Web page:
It would not be an exaggeration to say that the points where the Civil Aviation industry comes into contact with the earth are airports. Planes use airports for both cargo and passenger flights.
As you can imagine, airports built in the early days of civil aviation had a single runway. For ground operations, there was also a small terminal building, an apron and several taxiways. At this point, you can find the image of Maryland-College Park Airport, which is the oldest airport in the world still in operation.
Civil aviation has developed over the years and the number of flights has increased. Larger airports were built to meet this increasing demand. Airports with multiple runways have increased, apron capacities have increased, and more taxiways are needed to accommodate movements on the ground.
You can find the image of Atlanta Hartsfield Jackson airport, which has been one of the busiest airports in the world in recent years.
On the other hand, one of the stages with the highest operational risk in aviation is operations in airports. Movement on the Airports and the landing and take-off stages of aircraft are the areas where planes come closest to each other.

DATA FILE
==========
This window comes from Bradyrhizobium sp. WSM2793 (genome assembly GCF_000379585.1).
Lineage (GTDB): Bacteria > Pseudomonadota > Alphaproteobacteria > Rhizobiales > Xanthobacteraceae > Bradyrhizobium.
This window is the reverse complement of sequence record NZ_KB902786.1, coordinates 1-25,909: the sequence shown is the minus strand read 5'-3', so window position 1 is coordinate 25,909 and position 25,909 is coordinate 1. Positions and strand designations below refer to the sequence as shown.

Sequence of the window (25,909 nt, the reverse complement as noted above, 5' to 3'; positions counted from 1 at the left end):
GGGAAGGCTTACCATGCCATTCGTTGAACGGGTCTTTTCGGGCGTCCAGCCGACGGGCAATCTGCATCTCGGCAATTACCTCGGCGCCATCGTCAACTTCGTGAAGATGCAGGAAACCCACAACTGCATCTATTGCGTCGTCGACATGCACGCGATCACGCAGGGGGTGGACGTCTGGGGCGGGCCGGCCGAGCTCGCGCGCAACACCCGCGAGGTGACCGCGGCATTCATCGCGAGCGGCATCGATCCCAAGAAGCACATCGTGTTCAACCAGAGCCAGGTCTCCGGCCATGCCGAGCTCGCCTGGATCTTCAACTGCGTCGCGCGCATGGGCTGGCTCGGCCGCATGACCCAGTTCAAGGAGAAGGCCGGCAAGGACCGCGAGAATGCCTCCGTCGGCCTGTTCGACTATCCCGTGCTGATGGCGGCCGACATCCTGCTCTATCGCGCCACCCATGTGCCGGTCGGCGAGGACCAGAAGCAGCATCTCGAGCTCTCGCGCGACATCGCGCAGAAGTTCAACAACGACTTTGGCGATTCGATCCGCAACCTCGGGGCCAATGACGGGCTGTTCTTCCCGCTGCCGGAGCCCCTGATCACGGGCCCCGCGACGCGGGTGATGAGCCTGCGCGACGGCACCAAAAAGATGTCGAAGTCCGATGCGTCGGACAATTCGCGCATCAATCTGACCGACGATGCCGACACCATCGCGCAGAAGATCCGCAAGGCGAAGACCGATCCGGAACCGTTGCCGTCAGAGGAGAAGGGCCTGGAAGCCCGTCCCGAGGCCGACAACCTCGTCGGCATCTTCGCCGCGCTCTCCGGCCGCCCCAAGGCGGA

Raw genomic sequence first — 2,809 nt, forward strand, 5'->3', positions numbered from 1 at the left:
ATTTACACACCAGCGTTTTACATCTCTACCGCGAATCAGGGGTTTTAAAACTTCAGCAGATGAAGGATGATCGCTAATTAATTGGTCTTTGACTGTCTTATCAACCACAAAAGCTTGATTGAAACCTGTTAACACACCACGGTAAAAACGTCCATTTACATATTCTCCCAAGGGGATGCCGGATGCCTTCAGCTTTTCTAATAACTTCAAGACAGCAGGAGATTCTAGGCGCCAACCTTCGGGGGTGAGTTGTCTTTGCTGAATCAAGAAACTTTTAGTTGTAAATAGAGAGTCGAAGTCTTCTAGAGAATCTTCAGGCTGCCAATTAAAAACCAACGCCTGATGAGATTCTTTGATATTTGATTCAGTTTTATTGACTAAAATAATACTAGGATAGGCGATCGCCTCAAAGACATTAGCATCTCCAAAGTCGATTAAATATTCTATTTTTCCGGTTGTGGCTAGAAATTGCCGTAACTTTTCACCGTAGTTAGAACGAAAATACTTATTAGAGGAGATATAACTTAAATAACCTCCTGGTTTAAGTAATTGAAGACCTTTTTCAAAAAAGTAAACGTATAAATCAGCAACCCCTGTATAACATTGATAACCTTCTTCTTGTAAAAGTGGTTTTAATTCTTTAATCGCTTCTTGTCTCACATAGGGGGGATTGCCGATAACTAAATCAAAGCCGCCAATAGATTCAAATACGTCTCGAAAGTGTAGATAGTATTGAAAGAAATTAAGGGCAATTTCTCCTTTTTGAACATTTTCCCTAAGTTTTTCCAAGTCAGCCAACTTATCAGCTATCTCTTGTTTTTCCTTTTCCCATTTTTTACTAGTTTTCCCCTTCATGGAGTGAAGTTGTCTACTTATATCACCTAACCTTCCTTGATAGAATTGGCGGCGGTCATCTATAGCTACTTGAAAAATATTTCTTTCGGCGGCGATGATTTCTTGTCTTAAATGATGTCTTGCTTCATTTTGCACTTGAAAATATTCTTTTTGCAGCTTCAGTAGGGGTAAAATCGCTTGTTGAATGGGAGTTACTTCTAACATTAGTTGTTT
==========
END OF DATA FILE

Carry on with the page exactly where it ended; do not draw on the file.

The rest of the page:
Definition of Hot Spot
At this point, the concept of Hot Spot emerged. The term Hot Spot is defined by ICAO (ICAO Doc 9870, Manual on the Prevention of Runway Incursions) as follows. “A location on an aerodrome movement area with a history or potential risk of collision or runway incursion, and where heightened attention by pilots/drivers is necessary”
Therefore, the concept of Hot Spot is extremely important to ensure safety and prevent possible collusions in airport operations. Hot-Spot points can be announced by the relevant airport authority or civil aviation authority by publishing them in the documents.
Let’s give a few examples of Hot Spots, which are also very important in terms of air traffic management. We can say that the intersection points of the runways at the airports with cross-runway configuration are Natural hot spot points. In addition, the taxiways connecting the apron and runways are potential hotspots. Points at the intersection of 3 or 4 taxiways and downstream of the rapid-exit taxiways are also examples of potential Hot Spots. Points where there is little lighting at airports for various reasons can be considered as potential hotspots as they can reduce situational awareness. It is possible to increase the examples.
ICAO recommends the local generation of AIP charts to show runway hotspots, which, once issued, must be kept up to date and revised as necessary.
Two ICAO examples of runway hotspot charts are shown below.